How to plan for a drop in income

Published on June 6, 2016 2:28 pm, by

Living on one family income can be a terrifying prospect – especially if it’s a situation we find ourselves in after loss of employment.

For some, though, dropping that second income is a choice: a financial hit worth taking for the sake of staying at home with children, caring for an elderly parent, doing some study or pursuing a business venture that takes time to get off the ground.

No matter what your situation, with careful planning you can survive – even thrive – during this period without going backwards financially. Here’s five tips on how to plan for a drop in family income:

1. Work out your budget and trim it down

This may sound obvious to those who are natural planners, but if you’re prone to impulse buying, now is the time to map out what your current budget is and where savings can be made.

Then it’s time to trim the fat. Large expenses such as insurance are a good place to start –you can save hundreds of dollars by looking for a better deal on your home, pet, car or medical insurance. Another expense ripe for savings is your car. A recent vehicle running cost analysis by RACQ found buyers who choose smaller cars over larger ones can save an average of $2,800 per year, so consider trading in that SUV for a smaller, more fuel efficient model.

Once you’ve identified where you can make savings, consider putting them to work with a savings account. Switching to a high interest savings account can save you money before you drop down to one income. Just make sure, when comparing high interest savings accounts, to check if the account comes with conditions to qualify for extra interest, such as a maximum amount of withdrawals.

2. Hone in on your discretionary spending.

Close to one-third of our food budget goes towards eating out, according to ABS figures from 2013. Cutting down on your weekly Thai fix could make a huge difference in savings. And while you’re at it, can you swap your gym membership and join a local running group instead? Buy less takeaway coffees? Scale down your Pay TV subscription, or even cancel it completely?

The aim isn’t to cut out all forms of pleasure from life; there’s no point saving money if the cost is your mental well-being. Instead, create a budget for treats. You may decide your weekly yoga class is a worthwhile investment, or make room in your budget for a well-earned meal at a restaurant and a special bottle of red.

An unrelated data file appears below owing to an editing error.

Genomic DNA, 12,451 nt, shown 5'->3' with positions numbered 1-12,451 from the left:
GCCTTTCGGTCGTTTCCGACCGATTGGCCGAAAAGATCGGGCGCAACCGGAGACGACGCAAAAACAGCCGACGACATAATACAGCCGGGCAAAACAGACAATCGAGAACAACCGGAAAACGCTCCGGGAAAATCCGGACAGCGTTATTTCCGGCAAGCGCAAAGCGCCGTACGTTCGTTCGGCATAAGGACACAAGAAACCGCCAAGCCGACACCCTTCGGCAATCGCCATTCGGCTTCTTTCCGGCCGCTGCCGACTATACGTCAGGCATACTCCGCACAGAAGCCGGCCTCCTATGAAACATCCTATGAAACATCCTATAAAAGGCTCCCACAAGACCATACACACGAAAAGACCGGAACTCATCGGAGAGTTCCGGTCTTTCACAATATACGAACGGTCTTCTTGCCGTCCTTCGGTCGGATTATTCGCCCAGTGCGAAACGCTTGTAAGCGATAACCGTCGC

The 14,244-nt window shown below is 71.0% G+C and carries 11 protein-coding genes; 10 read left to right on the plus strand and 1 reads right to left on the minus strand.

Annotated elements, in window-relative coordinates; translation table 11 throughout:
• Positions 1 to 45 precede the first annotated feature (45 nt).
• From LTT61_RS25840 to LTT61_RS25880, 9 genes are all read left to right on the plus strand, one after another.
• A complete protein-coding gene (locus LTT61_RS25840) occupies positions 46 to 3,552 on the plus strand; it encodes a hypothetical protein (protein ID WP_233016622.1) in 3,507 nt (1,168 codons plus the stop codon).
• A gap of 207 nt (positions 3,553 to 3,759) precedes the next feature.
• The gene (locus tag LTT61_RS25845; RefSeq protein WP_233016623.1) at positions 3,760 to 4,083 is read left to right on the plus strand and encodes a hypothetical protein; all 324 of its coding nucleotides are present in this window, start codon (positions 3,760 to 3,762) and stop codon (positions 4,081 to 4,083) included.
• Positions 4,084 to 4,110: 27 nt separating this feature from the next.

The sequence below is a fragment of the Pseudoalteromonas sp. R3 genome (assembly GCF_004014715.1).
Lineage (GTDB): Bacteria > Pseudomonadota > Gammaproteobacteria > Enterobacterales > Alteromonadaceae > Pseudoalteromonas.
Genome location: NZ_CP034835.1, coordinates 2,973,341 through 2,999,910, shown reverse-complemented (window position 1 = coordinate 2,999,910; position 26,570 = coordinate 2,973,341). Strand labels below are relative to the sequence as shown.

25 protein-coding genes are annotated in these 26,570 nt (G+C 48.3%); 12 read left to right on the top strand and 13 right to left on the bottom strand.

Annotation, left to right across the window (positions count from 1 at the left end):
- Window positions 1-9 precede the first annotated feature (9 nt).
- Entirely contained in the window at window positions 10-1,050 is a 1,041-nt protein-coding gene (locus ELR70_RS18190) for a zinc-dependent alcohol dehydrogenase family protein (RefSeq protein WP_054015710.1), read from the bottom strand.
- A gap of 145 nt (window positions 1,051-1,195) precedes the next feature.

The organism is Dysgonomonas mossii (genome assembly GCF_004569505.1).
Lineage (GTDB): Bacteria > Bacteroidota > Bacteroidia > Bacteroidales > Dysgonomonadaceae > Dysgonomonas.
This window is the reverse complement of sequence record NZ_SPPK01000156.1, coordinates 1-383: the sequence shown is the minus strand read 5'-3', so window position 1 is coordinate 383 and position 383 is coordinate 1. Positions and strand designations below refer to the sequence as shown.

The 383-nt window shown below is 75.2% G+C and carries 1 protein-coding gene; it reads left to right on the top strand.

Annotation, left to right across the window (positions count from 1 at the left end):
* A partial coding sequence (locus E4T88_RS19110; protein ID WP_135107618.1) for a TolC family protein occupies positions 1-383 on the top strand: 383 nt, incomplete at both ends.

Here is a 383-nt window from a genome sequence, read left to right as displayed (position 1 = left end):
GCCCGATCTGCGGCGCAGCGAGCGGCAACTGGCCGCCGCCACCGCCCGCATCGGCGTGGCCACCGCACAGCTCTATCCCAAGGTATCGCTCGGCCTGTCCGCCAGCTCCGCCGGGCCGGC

3. Find out what Government payments you are eligible for

With your family’s overall income about to drop, you may find you are eligible for Government supplements and payments that you previously didn’t qualify for. Payments worth investigating with the Department of Human Services include:

  • Single Income Family Supplement – an annual payment of up to $300
  • Parenting Payment, which is income-tested
  • Family Tax Benefit parts A and B, also income-tested
  • Newstart Allowance, if you are looking for work
  • Carers Payment, if you are providing care for someone
  • Austudy, for those studying full-time

4. Manage your debts.

Dealing with debt can be stressful when your income dips down, but there are some avenues you can try to keep debt manageable. One short-term solution is switching to an interest only home loan. Lowering your monthly repayments by only paying interest gives you a chance to breathe while you’re taking a break from the workforce.

Another option is a balance transfer on a new credit card. By moving your existing debts from one credit card to another, you can take advantage of low interest rates on offer, or use the introductory interest-free period – which can be up to 62 days – to pay down your debt. Just be careful; if you don’t get your balance down to zero by the end of the interest free period, the lender may hit you with a high interest rate.

5. Look for alternative income streams

Did you know renting out your spare bedroom could earn you up to $15,000 in a year? Or that a parking space attached to an apartment in Melbourne’s CBD can bring up to $300 a month in rent?

With so many people on the move, renting out part of your house may help you earn extra money while you’re on one income. As a bonus, any rent money you receive are generally regarded as assessable income by the taxation office, which means you can claim deductions for the associated expenses – such as part of the interest on your home loan.

Related Articles –
5 Steps to creating your (achievable) budget
10 ways to curb spontaneous spending

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Sally manages the RateCity editorial team, producing consumer-focused insights into personal finance and cost of living issues. Sally is passionate about helping everyday Australians get access to affordable finance options without falling victim to marketing ploys. She’s also passionate about helping people save money through smart budgeting and easing everyday expenses.

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